North Carolina Supreme Court Finds No Exception to Employment-At-Will Based on New Employee's Relocation

In the landmark decision of Kurtzman v. Applied Analytical Industries, Inc. (1997), the North Carolina Supreme Court overturned a jury's award of $350,000 for a high-level sales manager who was terminated seven months after he quit his job in Massachusetts and moved to North Carolina to accept a new job.

Kurtzman left his position as a national sales manager of a Massachusetts company to accept a position as the director of sales of AAI in Wilmington, with a minimum annual salary of $125,000. He testified at trial that although he was initially reluctant to leave his secure position, he based his decision to transfer in part on AAI's representations that his new job would be a "career position with tremendous, long-term growth potential for him" and that "as long as he did his job, he would have a job."

A few months after Kurtzman and his wife sold their Massachusetts home, AAI terminated his employment. Kurtzman argued that AAI's assurances of continued employment, in combination with his decision to leave his job and move to Wilmington, created an implied agreement that AAI would not terminate him without good cause. Although the jury agreed with Kurtzman, the Supreme Court disagreed.

Strong Presumption of At-Will Status

The Supreme Court stressed North Carolina's adherence to the employment-at-will doctrine, which allows employers to terminate employees at any time, for any reason. The court held that in the absence of an employee contract the employment relationship is presumed at-will. Either party can terminate an employment arrangement without regard to the quality of the performance of either party. Soles v. City of Raleigh Civil Serv. Comm'n (1997) 345 N.C. 443.

Exceptions to At-Will

North Carolina does recognize exceptions to the at-will doctrine. Parties can remove an at-will presumption by specifying a specific time period for employment in a contract. There are prohibitions against dismissing someone for impermissible discrimination based on race, age, sex, religion, national origin, or disability.

Further, there is a prohibition against terminating someone in retaliation for workers compensation claims, whistle blowing, and exercising employee rights under the law. In addition, North Carolina has recognized public policy reasons as exceptions. For instance, terminating someone for refusing to violate the law is against public policy. Coman v. Thomas Mfg., Co. (1989) 325 N.C. 172.

In the past, North Carolina has also recognized a "moving residence" exception to the at-will doctrine. In Burkhimer v. Gealy, (1979) 39 N.C.App. 450, a North Carolina Court of Appeals found that when a nurse anesthetist moved from Michigan to North Carolina to accept employment at the Duke University Medical Center, an exception to the terminable at-will rule had been created. The Burkhimer court allowed the plaintiff to state a claim for breach of contract, because of the move.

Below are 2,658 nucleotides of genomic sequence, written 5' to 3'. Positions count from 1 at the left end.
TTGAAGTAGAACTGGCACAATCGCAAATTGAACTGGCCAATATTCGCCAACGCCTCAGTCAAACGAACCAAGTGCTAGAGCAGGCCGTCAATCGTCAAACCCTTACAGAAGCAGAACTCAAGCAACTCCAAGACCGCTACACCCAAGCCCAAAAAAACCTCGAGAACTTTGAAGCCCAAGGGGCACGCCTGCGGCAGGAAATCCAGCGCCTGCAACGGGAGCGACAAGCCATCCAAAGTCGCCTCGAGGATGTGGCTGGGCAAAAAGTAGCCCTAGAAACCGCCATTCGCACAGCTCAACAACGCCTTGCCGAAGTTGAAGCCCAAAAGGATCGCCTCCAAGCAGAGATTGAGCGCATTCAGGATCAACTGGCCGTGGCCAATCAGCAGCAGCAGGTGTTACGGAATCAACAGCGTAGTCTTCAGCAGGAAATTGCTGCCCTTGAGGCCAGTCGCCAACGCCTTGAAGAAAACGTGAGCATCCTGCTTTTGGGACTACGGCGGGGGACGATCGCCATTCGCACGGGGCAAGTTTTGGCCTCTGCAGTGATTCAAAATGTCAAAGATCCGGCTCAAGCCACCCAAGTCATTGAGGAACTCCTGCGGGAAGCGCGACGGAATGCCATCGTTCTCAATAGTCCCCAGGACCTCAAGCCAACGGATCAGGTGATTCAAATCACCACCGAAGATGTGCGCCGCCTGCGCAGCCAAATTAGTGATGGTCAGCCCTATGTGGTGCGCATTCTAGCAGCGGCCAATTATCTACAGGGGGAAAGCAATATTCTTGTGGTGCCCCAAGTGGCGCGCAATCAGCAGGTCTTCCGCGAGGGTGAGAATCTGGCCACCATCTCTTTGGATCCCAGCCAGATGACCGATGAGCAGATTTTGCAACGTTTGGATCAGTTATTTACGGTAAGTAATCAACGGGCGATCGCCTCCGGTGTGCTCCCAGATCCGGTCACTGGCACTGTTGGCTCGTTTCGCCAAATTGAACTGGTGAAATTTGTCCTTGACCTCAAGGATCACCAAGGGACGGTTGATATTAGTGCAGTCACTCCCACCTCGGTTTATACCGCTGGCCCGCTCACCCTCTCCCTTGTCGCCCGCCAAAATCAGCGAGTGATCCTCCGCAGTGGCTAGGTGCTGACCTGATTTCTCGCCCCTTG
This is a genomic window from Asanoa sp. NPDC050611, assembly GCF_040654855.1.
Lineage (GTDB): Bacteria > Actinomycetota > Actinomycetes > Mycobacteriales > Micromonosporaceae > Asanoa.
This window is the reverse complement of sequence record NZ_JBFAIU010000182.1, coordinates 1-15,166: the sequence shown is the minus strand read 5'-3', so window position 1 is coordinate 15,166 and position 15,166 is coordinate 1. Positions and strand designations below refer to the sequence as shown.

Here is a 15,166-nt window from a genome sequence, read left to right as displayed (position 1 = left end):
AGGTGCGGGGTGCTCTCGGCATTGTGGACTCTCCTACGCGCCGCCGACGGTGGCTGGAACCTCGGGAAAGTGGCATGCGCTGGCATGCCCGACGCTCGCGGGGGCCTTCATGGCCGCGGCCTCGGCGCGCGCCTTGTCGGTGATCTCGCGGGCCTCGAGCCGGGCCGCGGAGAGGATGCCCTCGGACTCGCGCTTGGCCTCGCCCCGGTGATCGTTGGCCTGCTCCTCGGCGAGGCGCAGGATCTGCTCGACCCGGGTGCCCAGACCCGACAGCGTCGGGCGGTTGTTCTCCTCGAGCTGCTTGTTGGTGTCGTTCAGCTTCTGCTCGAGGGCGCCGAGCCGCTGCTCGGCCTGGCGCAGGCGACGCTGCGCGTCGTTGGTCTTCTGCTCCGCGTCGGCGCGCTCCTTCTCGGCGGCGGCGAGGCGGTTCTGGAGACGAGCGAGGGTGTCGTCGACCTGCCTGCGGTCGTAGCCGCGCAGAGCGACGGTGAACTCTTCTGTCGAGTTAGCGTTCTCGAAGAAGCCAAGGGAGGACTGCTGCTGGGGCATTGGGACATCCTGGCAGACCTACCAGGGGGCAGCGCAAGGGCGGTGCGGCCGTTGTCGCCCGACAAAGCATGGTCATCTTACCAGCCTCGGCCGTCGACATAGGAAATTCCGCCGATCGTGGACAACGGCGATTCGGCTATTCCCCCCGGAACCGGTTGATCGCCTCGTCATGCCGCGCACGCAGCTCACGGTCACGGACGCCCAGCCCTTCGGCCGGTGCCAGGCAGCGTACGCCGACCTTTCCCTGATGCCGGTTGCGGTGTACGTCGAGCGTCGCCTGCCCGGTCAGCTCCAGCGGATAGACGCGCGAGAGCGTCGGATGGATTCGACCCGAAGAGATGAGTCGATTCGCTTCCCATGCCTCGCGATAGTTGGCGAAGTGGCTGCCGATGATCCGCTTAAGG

Disapproval of "Moving Exception"

However, the North Carolina Supreme Court in Kurtzman, disapproved of the language in Burkhimer suggesting a "moving-residence" exception. The Supreme Court recognized that our present society is highly mobile, and relocation to accept new employment is very common.

According to the Supreme Court, an employee's move from Massachusetts to North Carolina to accept a new job was simply not a sufficient justification for recognizing an exception to the employment-at-will rule. Without more, North Carolina would no longer recognize a "moving-residence" exception.

Kurtzman's At-Will Exceptions

According to Kurtzman, in order for a court to recognize an exception to the at-will status an employee must establish one of the following:

  • A contractual agreement which establishes a definite term of employment.
  • Discrimination based on a federal or state statute.
  • Retaliation for exercising an employee right or a protection under the law; or
  • A public policy exception, i.e., refusal to violate the law.


The Kurtzman decision is a very positive ruling for North Carolina employers, who have recently seen the employment-at-will doctrine eroded by numerous "public policy" exceptions. Based on Kurtzman, an employer's assurance of continued employment, even with the additional consideration of the relocation of an employee's residence does not remove the at-will presumption.

In addition, the court stated that any exception to at-will status should only be adopted, "with substantial justification grounded in compelling considerations of public policy."